"Brakes! Brakes! Brakes!".
The plan was to land on the Canadian frigate and drop off a couple of much-needed parts for their embarked H-3. To show their appreciation, the Canadians agreed to let us use their accompanying destroyer so we could update our small-deck quals. The skipper decided to ride along in the back and swap out with me so he could get DLQs as well.
In the brief, we dutifully pulled out the HOSTAC, familiarizing ourselves with the layout of both decks. The weather promised some open-ocean swells, so we also checked NATOPS for our pitch and roll landing limits. Satisfied that all the pub-punching they make you do in flight school really does have a use in the fleet, we manned up and launched.
I was in the left seat and had the controls during most of the transit. Once we were in radio comms with the ship, the HAC took the controls so I could do landing checks. During shipboard ops, the checklist says to set parking brakes. I pushed on the pedals, reached cross-cockpit over the center console, and pulled up the handle to set the brakes.
I took the controls back and the HAC copied down the ship's pitch and roll numbers, which were barely in limits. The adrenaline began pumping as I got a green deck and set up for my first approach. Distant winter storms had kicked up the sea state, and we could tell the deck was really moving. We wondered if the pitch and roll numbers were within limits, but decided to press on. The HAC told me to wave off any time I felt uncomfortable. In close, we realized that the deck was moving around much more than we were comfortable with. As briefed, I called a waveoff, taking it around as we double-checked the numbers.
We didn't want to give up that easily. The HAC took the controls and decided to make a low pass so we could get a closer look at exactly how much this unfamiliar deck was pitching. We also wanted the aircrewmen and the skipper, who was tiding in back, to get a look so they could add their two cents to the decision-making process. As we flew our low pass, we could see some swells spilling over the flight deck, coveting it with a slick coat of salt water. The skipper thought getting aboard the wet, pitching deck would be hard but not unsafe, saying we could continue at the HAC's discretion. We checked with the ship one more time, making sure their numbers were still in limits. Satisfied, the HAC set up for an approach. The landing was challenging, but we made it aboard. The Canadian deck crew chocked and chained the helicopter, we transferred the parts, and signaled for breakdown.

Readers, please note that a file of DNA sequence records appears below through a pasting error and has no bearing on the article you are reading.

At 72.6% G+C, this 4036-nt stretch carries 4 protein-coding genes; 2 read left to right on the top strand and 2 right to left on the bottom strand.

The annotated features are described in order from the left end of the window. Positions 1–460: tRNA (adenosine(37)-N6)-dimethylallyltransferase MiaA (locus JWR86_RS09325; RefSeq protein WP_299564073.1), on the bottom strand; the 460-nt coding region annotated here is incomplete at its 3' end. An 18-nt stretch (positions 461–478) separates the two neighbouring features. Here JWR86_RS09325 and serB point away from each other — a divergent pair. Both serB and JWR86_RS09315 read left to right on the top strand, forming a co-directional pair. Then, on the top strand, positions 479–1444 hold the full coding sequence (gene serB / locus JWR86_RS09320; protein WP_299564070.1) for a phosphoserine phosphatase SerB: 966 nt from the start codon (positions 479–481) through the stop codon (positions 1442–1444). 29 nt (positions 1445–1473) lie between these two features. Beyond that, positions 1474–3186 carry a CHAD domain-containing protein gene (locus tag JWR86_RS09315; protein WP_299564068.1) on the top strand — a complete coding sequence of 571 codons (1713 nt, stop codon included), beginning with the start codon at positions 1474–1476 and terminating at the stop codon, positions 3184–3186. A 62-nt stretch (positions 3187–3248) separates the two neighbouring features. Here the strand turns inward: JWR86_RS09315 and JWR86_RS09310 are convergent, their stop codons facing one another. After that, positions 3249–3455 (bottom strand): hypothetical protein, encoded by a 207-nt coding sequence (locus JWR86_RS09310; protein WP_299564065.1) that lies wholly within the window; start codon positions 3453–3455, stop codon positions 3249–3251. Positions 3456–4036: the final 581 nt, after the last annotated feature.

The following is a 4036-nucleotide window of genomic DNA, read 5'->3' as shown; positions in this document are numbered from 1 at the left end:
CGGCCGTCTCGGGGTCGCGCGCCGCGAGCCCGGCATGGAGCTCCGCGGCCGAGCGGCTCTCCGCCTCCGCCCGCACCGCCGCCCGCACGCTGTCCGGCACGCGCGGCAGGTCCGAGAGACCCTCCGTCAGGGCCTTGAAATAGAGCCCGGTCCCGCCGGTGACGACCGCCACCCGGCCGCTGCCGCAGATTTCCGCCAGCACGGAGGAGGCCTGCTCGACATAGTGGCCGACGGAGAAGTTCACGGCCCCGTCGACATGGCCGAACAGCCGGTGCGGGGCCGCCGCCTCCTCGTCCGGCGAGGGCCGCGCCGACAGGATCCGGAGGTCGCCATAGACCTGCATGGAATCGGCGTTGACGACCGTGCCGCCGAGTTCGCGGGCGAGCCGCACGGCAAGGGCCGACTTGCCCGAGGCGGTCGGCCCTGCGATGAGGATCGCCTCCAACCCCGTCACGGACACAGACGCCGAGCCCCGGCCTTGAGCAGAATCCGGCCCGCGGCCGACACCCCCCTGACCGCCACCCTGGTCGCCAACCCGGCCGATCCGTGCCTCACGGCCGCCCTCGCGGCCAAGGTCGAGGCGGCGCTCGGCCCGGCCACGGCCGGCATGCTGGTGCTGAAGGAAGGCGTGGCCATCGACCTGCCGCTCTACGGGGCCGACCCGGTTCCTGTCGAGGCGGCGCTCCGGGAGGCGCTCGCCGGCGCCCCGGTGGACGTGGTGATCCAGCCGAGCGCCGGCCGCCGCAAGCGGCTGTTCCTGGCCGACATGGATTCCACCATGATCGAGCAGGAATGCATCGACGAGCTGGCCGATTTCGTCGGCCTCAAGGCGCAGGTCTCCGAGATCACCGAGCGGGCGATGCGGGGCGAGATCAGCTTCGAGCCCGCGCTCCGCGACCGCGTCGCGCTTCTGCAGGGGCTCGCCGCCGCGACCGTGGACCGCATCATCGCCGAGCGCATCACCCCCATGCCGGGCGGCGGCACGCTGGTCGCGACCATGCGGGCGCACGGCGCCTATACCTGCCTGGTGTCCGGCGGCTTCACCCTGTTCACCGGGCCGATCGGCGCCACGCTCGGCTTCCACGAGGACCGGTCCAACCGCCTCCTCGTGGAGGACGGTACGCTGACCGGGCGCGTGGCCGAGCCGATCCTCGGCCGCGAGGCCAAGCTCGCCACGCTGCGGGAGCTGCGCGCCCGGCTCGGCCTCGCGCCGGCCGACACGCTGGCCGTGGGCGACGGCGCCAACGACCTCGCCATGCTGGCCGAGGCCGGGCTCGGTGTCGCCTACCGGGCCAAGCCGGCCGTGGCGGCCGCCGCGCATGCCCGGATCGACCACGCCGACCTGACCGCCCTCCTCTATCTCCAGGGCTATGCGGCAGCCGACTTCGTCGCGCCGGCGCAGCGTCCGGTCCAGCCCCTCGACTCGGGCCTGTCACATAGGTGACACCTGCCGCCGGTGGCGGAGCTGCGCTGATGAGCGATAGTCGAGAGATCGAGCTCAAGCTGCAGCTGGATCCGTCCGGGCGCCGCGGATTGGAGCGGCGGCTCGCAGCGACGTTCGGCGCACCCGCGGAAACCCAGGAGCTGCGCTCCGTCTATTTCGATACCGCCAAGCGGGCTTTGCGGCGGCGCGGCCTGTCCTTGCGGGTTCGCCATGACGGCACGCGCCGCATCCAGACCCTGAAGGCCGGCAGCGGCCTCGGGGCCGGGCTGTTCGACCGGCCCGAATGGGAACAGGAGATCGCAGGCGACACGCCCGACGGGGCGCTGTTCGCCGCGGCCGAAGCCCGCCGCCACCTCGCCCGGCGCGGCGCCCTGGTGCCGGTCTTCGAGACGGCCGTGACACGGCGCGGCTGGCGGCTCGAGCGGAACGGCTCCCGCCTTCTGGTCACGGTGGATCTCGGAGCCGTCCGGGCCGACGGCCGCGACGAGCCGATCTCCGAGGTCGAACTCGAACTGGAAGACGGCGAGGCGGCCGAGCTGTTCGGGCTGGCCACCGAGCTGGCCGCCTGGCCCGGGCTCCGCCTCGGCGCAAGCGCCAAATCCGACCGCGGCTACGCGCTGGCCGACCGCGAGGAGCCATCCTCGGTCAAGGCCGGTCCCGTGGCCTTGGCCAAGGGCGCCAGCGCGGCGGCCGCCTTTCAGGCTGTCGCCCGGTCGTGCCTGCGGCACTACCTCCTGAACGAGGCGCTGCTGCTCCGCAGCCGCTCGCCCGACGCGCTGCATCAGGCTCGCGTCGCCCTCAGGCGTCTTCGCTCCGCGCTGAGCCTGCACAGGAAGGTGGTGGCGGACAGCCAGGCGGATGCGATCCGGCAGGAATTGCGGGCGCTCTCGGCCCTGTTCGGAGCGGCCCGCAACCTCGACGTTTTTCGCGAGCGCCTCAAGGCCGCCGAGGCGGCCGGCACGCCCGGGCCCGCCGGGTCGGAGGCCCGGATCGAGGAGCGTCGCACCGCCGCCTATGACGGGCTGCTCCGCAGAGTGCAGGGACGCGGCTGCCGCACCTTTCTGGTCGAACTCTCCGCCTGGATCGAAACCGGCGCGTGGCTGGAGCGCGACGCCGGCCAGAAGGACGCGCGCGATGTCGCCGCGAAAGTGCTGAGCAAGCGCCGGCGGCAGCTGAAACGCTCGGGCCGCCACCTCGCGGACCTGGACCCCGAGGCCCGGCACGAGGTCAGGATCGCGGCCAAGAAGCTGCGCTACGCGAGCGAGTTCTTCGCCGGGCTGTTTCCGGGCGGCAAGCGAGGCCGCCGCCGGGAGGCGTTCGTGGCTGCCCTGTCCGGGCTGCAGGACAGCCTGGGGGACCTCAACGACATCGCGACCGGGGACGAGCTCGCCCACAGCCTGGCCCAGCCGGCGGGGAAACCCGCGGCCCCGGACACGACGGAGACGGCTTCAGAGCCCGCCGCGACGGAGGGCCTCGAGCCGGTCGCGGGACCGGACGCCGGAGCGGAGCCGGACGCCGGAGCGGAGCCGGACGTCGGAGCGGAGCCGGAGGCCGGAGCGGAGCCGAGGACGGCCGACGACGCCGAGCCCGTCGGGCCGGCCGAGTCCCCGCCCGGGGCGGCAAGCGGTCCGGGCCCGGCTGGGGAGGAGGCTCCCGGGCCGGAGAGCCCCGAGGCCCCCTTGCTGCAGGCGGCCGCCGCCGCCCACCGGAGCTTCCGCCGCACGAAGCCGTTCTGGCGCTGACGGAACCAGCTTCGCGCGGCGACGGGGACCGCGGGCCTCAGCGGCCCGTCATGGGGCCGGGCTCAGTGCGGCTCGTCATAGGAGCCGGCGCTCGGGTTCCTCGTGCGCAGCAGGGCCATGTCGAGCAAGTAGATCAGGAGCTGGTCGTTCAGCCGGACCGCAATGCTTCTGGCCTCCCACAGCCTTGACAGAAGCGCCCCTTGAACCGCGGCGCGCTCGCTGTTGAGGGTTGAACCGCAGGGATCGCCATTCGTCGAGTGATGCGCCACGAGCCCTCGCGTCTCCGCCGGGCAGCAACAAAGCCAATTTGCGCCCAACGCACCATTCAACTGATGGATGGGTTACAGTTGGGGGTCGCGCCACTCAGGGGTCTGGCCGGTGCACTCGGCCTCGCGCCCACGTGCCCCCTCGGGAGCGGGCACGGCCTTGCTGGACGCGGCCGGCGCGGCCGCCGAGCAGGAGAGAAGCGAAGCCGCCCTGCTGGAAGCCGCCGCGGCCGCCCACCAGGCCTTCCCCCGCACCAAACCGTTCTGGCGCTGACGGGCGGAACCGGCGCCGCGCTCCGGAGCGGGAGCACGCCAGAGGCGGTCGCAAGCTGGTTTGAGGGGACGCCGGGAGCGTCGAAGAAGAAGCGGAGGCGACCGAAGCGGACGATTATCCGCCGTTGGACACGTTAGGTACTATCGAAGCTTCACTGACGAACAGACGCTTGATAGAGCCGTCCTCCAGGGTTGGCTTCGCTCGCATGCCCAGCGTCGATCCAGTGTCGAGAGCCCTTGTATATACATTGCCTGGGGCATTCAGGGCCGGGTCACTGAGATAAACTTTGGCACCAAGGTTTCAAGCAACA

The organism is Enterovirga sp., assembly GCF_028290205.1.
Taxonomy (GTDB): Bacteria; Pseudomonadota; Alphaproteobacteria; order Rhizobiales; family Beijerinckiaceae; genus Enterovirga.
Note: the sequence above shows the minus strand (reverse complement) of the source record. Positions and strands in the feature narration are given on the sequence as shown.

While we waited for breakdown, the deck started violently rolling and pitching. We could feel the landing-gear struts compress as the ship hit some heavy swells and pitched wildly. Once the deck crew removed the chains, the deck went amber, and we continued to ride the roller coaster, my comfort level rapidly deteriorating. Again, the ship hit another monster swell, and the nose of the helicopter dipped as we felt the struts compress even more. But this time, the nose kept moving. We were rolling forward! The skipper and the crewmen in the back shouted, "Brakes! Brakes! Brakes!" as the scant margin between our rotor blades and the ship's hangar bay rapidly decreased. With the deck still amber, the HAC stomped on the brakes, added aft cyclic, pulled an armful of collective and lifted off. Our rotor blades came within inches of hitting the hangar.
As we climbed back into the pattern and caught our breath, the Canadians came over the radio and politely asked if our helicopter was equipped with parking brakes. Sheepishly, we replied, "Yes." But clearly those brakes weren't strong enough to keep our 20,000-pound helicopter firmly planted on a wet, wildly pitching deck. The Canadians thanked us for the parts, and we flew to their sister destroyer for some uneventful bounces.
We debriefed the flight back on the beach and discussed what had gone wrong. Maybe setting the brake cross-cockpit kept it from working properly. Maybe the wheels had simply slipped on the wet, slick, pitching deck. Maybe we hadn't communicated clearly with the Canadians about the pitch and roll limits (they kept ending their radio transmissions with "Eh?"). We also discussed how good crew coordination and ORM saved us. We had decided to press ahead with a challenging flight. But every member of the crew--including the skipper, who was "just along for the ride"in back--had a chance to evaluate the situation. And when the situation became dicey, every crewmember's SA was especially high, particularly the HAC's, whose quickness at the controls prevented a certain mishap.
Even when you think you're doing everything right, little things can still reach out and bite you.
Lt. Neuner flies with HS-2
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|Article Type:||Brief Article|
|Date:||Oct 1, 2000|
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